Prada introduce a sustainable line of iconic silhouettes ft. nylon
Written by Sabina Sysantos
Prada’s ability to stay relevant in a ‘could-be-cancelled-any-moment’ climate is a very welcome addition to the family.
In more it’s-cool-to-care-about-the-environment related news, Prada has just expanded its Re-Nylon range for 2020, now offering RTW footwear, hats, belts and various bag models, including bum bags, rucksacks, shoulder bags, and an archival Re-Edition style.
With the success of the first Re-Nylon launch in 2019, the capsule collections come as part of Prada’s sustainability initiative to phase out the use of all non-recyclable nylon materials by 2021. A new nylon fabric called ECOnly was specially engineered, through a partnership between the Italian fashion brand and the textile yarn producer Aquafil. The Prada Re-Nylon collections are crafted entirely from this regenerated nylon — made through the recycling and purification of plastic collected from oceans, fishing nets, landfills and textile fibre waste from around the world. The material is designed to be continually recycled over and over again.
The new collection comes alongside a series of short films produced by National Geographic that reveal the inner workings of how ECOnly is produced, promoting the transparency of their supply chain. In partnership with UNESCO, a percentage of sales from the Re-Nylon collection will go to the organisation’s upcoming sustainability project.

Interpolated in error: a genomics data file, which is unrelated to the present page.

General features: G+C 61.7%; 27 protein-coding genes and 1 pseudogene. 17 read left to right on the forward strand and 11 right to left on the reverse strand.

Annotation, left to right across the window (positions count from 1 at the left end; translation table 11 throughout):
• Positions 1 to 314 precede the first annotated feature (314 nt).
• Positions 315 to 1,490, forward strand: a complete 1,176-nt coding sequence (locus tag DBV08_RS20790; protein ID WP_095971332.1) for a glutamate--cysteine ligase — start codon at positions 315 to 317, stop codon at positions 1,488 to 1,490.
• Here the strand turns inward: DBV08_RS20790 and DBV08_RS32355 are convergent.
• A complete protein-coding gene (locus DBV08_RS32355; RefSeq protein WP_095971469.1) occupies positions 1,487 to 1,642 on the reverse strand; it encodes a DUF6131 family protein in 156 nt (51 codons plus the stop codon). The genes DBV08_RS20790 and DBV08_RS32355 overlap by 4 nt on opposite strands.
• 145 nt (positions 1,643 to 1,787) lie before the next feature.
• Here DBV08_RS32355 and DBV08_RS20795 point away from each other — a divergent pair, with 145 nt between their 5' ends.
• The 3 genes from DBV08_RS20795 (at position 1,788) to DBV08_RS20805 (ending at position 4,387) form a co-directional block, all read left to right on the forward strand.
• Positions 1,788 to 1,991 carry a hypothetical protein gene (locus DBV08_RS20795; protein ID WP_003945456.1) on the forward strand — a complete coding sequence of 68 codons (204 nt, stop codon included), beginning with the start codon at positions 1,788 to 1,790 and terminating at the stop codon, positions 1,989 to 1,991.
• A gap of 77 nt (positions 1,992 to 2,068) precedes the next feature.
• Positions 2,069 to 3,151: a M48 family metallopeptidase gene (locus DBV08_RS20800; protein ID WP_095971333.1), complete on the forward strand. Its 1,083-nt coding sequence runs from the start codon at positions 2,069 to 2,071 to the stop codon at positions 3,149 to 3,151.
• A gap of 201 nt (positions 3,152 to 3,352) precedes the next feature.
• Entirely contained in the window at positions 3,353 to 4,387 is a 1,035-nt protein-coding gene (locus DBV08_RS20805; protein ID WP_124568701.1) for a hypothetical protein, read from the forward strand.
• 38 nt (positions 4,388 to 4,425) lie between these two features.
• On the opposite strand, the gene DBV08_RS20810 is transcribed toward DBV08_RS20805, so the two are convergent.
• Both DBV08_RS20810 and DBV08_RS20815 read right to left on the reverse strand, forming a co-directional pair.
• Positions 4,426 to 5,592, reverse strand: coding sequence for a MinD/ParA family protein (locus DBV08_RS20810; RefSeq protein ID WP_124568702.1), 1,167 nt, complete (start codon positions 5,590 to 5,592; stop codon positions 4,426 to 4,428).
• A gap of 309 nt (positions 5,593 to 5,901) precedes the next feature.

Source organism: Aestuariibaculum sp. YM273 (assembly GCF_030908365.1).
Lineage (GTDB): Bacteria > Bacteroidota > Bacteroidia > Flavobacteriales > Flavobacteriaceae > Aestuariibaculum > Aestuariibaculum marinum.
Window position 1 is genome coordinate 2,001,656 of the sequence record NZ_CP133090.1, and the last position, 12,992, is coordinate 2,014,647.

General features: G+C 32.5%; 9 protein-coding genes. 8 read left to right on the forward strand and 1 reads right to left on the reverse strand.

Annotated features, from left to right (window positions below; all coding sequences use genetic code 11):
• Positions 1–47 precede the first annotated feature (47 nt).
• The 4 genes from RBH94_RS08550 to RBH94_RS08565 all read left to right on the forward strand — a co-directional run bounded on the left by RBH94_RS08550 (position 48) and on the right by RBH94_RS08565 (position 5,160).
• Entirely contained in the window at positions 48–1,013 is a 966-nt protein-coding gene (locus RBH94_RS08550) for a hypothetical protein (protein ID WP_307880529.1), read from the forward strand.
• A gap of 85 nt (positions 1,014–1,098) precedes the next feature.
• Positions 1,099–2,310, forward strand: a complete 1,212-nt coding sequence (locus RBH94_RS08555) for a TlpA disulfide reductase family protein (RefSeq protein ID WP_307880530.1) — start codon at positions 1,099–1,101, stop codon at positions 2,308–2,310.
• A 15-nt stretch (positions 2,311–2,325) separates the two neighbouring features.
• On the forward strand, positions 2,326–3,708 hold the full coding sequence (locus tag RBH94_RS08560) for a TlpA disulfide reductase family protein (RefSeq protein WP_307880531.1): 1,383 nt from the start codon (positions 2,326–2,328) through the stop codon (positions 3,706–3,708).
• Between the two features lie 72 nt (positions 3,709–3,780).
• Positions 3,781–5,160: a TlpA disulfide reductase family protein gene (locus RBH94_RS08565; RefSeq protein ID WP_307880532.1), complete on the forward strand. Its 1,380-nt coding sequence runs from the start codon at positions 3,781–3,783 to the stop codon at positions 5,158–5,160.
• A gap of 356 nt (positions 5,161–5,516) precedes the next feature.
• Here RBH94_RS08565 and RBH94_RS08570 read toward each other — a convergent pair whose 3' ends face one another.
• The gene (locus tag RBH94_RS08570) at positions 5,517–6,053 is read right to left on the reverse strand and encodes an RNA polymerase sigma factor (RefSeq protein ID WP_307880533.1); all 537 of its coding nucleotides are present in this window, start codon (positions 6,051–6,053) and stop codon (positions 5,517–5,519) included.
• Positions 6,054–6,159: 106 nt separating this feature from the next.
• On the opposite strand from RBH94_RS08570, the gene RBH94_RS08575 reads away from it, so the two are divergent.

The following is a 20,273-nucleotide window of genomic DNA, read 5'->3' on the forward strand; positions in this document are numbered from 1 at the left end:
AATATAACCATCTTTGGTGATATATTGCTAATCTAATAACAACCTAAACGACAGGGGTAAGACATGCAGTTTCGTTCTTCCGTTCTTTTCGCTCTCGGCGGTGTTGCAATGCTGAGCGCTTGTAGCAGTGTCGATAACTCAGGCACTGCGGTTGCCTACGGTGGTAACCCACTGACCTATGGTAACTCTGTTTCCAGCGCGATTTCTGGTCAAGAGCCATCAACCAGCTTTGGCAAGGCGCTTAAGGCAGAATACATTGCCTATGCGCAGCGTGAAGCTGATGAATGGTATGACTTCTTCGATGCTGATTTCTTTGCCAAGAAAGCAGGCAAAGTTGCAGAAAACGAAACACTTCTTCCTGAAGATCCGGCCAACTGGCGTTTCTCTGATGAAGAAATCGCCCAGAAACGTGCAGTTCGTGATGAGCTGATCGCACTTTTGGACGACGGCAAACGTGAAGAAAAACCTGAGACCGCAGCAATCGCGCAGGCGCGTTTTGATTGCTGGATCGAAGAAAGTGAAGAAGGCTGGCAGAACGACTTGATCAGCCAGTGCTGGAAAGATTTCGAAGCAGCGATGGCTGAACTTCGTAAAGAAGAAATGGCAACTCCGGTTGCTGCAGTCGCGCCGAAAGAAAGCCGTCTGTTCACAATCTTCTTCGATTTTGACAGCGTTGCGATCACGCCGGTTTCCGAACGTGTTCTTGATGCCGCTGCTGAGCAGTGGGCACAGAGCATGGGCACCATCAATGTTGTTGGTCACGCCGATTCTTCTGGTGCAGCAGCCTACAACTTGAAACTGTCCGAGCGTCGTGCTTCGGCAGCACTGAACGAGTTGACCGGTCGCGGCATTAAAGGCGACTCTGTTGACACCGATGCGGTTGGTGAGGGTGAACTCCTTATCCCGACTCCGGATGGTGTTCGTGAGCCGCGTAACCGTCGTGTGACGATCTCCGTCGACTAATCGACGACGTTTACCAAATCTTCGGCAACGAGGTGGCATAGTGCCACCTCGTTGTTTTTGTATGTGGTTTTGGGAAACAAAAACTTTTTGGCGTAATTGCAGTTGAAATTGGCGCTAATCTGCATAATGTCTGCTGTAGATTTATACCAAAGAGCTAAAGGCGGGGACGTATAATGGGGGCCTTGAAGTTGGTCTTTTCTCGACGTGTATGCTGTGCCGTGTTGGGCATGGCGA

The original Prada nylon had been a staple of the brand since they debuted their now-iconic nylon backpack in 1984. Originally made of the same material used for army tents, Prada’s utilitarian designs had proven that fashion and function were not mutually exclusive. Beating out its banana flame bowling shirts and baroque swirl sunglasses, there is no other aspect of the Prada brand more synonymous to the name than its beloved nylon pieces.
The Re-Nylon initiative is Prada’s next step in preserving their heritage and brand identity while adapting to modern times. Their actions prove that luxury and responsibility must go hand in hand, and provide an example of attainable ways we can progress into a cyclical fashion market. In a perfect world, the most environmentally-friendly option would be to not buy any of it at all. But in a world that’s still learning, there will always be demand and the best thing a brand can do is to find more sustainable ways to meet it.
Prada’s continuous innovation and forward-thinking is what has allowed the brand to never lose its relevance. A new generation of consumers may have threatened the extinction of many old classics, but Prada’s iconic nylon lives on — and on and on and on.